YES: Because I know how damaging it can be to begin experiencing those sort of feelings, I don't allow myself to get locked into an unchanging routine. I am the type of person who will continually ask for new assignments and tasks so that I can keep motivated and challenged.
NO: Burned-out is exactly what I am feeling right now in my current job. That is why I'm sending out resumes and interviewing for new positions.
The interviewer is trying to figure out a few different things here. Are you smart and disciplined enough to avoid burnout? When you are not being productive, do you recognize it? What do you do to cope with stress? The interviewer wants to be sure that in a few months, you will not be running from this job and company.
Q: Our company believes that employees should give time back to the community. How do you feel about that?
YES: I completely agree. In my last job as a manager, I allowed employees to spend one day a month, as long as the entire staff wasn't gone on one day, giving back to the community as a volunteer. I myself spend one Friday a month working with an adult literacy program.
NO: As long as it is not a requirement of the job, I don't see a problem with it.
If you have spent time giving back to your community in some way, this is a great time to talk about it. Even if you have not, this is a good opportunity for you to discuss the issues, charities, and world problems that concern you. If you were given the time to participate in community outreach, what would you do? Showing a lack of excitement at the prospect of helping others is probably not the type of spirit a company is looking for. Do you use your skills productively? Are you unselfish and a real team player? Demonstrate how your personal interests make you productive even when you aren't being paid. What incentives other than a paycheck inspire you?
Following the interview, it is important to keep your candidacy fresh in the interviewer's mind. Beyond a strong thank-you letter, you might send samples of work that intrigued the interviewer. If you discovered that you share common interests, such as sailing or rock climbing, consider sending the person a great article you just found on the topic.
Q: Are there any community projects that have benefited from your professional experience?
YES: As a marketing professional, I have been able to help out at our local high school in drumming up publicity and awareness for its fundraisers.
NO: I don't know that any local organizations would need a professional writer.
This question gives the interviewer a sense of your values and lets her know whether you will be a good corporate citizen. Showing that you like to apply your professional expertise to situations in which the only reward is goodwill impresses an interviewer. Don't get sidetracked describing a cause that doesn't demonstrate job-related skills. Avoid discussing any charity or organization that may be considered controversial; the last thing you want to do is offend the interviewer.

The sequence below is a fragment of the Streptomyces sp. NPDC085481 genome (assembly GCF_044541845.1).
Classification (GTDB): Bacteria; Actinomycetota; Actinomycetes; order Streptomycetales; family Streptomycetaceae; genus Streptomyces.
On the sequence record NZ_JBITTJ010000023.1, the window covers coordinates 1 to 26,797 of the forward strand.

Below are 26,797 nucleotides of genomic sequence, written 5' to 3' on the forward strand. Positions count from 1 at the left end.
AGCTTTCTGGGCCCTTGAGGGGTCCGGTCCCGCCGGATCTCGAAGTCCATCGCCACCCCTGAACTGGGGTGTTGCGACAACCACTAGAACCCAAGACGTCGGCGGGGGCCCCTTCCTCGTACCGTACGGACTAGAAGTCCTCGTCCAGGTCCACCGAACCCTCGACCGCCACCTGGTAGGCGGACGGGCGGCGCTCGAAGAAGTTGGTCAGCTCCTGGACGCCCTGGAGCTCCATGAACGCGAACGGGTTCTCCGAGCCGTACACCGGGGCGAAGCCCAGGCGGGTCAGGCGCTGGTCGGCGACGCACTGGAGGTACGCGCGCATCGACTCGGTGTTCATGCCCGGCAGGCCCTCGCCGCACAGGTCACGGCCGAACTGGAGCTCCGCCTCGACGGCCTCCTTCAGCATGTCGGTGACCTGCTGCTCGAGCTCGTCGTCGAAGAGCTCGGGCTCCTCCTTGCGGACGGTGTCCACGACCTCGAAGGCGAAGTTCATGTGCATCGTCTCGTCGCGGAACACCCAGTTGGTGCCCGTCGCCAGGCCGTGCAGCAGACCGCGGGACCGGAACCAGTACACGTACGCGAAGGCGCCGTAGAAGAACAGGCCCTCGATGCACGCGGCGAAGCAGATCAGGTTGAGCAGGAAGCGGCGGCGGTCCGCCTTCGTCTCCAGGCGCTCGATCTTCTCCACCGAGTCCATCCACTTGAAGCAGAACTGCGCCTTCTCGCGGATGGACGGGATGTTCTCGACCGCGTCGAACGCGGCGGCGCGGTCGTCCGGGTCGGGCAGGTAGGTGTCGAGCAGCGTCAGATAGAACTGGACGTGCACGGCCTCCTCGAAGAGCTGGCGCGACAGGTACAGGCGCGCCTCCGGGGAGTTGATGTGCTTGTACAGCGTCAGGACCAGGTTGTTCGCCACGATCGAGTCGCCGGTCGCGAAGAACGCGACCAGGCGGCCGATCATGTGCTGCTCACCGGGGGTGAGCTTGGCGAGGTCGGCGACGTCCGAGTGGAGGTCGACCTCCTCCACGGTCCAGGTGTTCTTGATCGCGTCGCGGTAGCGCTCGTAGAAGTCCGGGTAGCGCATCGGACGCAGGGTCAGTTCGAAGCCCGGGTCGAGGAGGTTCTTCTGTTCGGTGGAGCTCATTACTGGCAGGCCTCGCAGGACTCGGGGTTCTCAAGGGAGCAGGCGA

Q: Describe how a sport or hobby taught you a lesson in teamwork or discipline.
YES: I used to play football, and our coach always taught us that the most important part of the game was watching out for the other guy; that if you do that job well, you'll always have someone watching out for you as well. It is exactly this strategy that I have tried to apply in my professional life. Help out when and where you can, and you'll always have others to rely on as well.
NO: My football coach's philosophy was a sort of “take no prisoners” attitude. I'm a team player, but I understand I need to watch out for myself to keep playing the game.
Remember that the key to this question is teamwork! Rather than focus on how you have applied a certain strategy to work to your advantage, talk about how you have used lessons learned to help your entire department or work group or a time when you had to use teamwork to get a desired result. Tell a specific story, then describe how the same skill or lesson has been used in your work.
Q: When you aren't at work, do you prefer to stick to a schedule or do you prefer to be spontaneous? Why?
YES: My work day is very structured because I am generally in four or five meetings a day. On the weekends, I like to have a plan, but not necessarily a set schedule. That in itself is a relaxing change of pace for me, but I feel I'd be wasting my time with no plan at all.
NO: I never keep a schedule outside the office. Having to do it at work is difficult enough for a spontaneous person like me.
Be careful that whichever answer you choose, it's consistent with the job you're interviewing for. For example, since accounting is a profession that requires discipline and precision, your answer should reflect your natural inclination toward agendas, schedules, and precision. However, for a sales job, you'd probably want to show that you're prepared to wing it. This question is essentially about your personality and your compatibility with the job.
Q: Tell me about an interest that you outgrew.
YES: Early on, I wanted to be a research physician. Then I spent time in a chemistry lab and realized that I wasn't looking forward to the next two years of lab work. That's why I've chosen marketing for medical equipment instead. It combines my respect for the medical profession with a job that's more suited to my personality.
NO: As a child, I always thought I would grow up to be a chemist. I loved playing with my chemistry set and thought that I would be well suited to the profession. When I got to high school and college, I realized that math was such a big component to the job. It was then that I decided a job that didn't require such good figure aptitude would be a better fit.
Describe a former interest or hobby that you no longer pursue, making sure that the interest isn't related in some way to the job you're interviewing for. You also don't want to expose a weak skill that the interviewer had never even considered. Talk about why you outgrew that interest and why it's not compatible with your current interests. Be sure to discuss how your current interests are related to your career.